Men and materials stopped Axis advances at Stalingrad and Alamein.  British, French, and U.S. forces landed in Algeria and Morocco.  German territorial expansion had been halted.  For the next two and a half years, Allied forces grew stronger while Axis forces weakened.  German technology and industry continued to produce outstanding weapons, but there were never enough of them, and the men required to man them did so with less and less training.  By the end of 1944, Allied forces stood on the borders of Germany itself.  The final major German attempt to end the war on favorable terms was an attack through the Ardennes.  It failed.

Truly, the best way to not lose a war is to not start a war.  The German High Command recognized that a short war offered the best chance for a lasting victory.  The Wehrmacht won a series of these short wars in Poland, and then in France, Denmark, Norway, and the Low Countries.  Yet, with his attack on the Soviet Union and shortly thereafter his declaration on the United States, Hitler ensured Germany would no longer fight short wars.  Instead, the nation would fight continuously for almost four years, during which time Allied bombing campaigns, massive Soviet offensives, and Allied invasions laid waste to the German nation and ensured complete Axis defeat.


Italian Armor – M11/39

Last week, I saw an interesting post on Instagram with a picture of an Italian M11/39 tank.  That made me think that the subject of Italian tankers in World War II might be a good subject to spend some time with.  I will not get too far into the technical data of Italian armor.  If you are reading this, you already know that the quality of Italian tanks left a lot to be desired.  Still, I would like to get the ball rolling on a discussion of Italian armor and the men who took them into battle.

For as long as I have been studying World War II, I’ve admired the Italian tankers.  Imagine going to war with equipment that you knew to be inferior to almost anything that the enemy could field.  Such was the lot of the Italian tanker.  The M11/39 is a very good example of substandard armor design.  While most advanced nations were building tanks with main guns in turrets (one exception being the French Char B1–

M11/39  For the Record

which mounted a 47mm gun in a turret and a 75mm howitzer in the hull), the M11/39 mounted its main gun in the forward hull.  This limited its traverse, and required aiming the whole tank at potential targets.  The M11/39 turret, mounting two 8mm machine guns, provided minimal defense against infantry, and next to no attack value when facing enemy armor.  Armor protection on the M11/39 was relatively light at 10 to 30 mm.  Such armor might be useful against some of the 20mm weapons employed early in the war, but would not hold up against the 37mm and larger guns being mounted on most contemporary tanks.  Compounding the weaknesses in fighting capacity were the facts that the tank was slow–topping out at 20 miles per hour–and subject to mechanical breakdowns, particularly in the harsh desert conditions in which it was principally deployed.  Nevertheless, the Italian army fielded 100 of these vehicles.  Most of the M11/39s fielded during served in the North African campaigns of 1940-1941.  Almost all of them served in the Gruppo Maletti, organized in two medium tank battalions.  The Italian offensive of September 1940 saw the M11/39s meet with mishap after mishap.  After initially getting lost trying to move to their jumping off positions, Gruppo m11-39-09Maletti then found itself hampered by supply and organization problems more than the enemy.  By the time the offensive stalled at Sidi Barrani, roughly 50 miles inside Egypt, M11/39s were breaking down and straggling to keep with the main body.  So far, however, there were few casualties due to enemy action.  That would change when, on December 9, Commonwealth forces counterattacked.  Attacked by the superior British tanks, the M11/39s did not fare well, with large numbers of them being destroyed or captured.  The tank simply did not hold up against the British 2-pounder guns that were carried on the cruisers and Matildas.  The Italian’s 37mm main gun also fared poorly against the thicker armor of the British tanks.  Only against the Vickers Mk. VI did the M11/39 have any success.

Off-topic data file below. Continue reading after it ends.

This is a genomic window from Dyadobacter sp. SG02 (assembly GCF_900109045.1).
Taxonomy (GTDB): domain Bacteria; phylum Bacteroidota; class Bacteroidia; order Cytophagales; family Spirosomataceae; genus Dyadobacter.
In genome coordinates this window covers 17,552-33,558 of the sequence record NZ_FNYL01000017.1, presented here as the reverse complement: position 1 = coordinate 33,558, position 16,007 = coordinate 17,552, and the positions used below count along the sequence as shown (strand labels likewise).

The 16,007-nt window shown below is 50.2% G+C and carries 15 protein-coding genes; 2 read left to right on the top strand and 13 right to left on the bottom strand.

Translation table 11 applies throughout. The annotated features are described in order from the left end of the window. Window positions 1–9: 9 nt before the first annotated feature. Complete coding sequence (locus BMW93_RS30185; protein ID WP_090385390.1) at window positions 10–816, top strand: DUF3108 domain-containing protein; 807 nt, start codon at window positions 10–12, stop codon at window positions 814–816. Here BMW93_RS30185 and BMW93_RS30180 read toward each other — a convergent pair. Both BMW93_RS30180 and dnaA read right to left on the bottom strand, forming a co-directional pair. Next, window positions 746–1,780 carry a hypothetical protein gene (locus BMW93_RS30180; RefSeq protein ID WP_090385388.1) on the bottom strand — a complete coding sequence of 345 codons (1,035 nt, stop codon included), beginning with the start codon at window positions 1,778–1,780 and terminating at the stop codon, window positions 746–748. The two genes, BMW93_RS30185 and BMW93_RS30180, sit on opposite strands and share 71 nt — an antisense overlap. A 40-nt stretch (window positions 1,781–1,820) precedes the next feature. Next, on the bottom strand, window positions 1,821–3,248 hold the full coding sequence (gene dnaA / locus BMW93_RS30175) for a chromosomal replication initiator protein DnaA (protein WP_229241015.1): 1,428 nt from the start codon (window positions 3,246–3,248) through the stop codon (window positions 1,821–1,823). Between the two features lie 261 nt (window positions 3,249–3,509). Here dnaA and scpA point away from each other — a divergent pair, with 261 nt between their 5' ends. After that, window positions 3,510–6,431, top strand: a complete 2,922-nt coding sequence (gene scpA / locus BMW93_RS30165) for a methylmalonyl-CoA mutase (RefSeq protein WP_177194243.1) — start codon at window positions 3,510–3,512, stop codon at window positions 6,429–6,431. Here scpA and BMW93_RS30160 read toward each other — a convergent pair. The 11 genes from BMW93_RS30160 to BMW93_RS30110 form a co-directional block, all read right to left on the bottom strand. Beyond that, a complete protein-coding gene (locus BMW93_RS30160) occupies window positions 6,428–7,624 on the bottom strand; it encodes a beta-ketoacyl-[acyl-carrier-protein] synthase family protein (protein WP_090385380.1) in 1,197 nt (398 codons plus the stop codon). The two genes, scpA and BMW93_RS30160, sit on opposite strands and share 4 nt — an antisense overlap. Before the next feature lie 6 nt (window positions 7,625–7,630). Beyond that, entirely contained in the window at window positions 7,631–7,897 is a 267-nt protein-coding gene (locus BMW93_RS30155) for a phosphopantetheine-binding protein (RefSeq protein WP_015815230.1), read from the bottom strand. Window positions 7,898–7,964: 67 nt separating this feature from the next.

Unfortunately for Italian tank crews, serving in an M11/39 did not offer very good chances for longevity.  Contemporary enemy anti-tank weapons easily pierced the tank’s armor, and even small arms fire could cause crew casualties if a bolt or rivet were img_0047hit.  Crews courageous enough to climb into equipment like this deserve respect–something not often given to Italian soldiers in World War II.  Unfortunately, Italian tankers could not count on newer designs to level the playing field, as the successors M13/40 and M14/41 were obsolete before they ever fired a shot.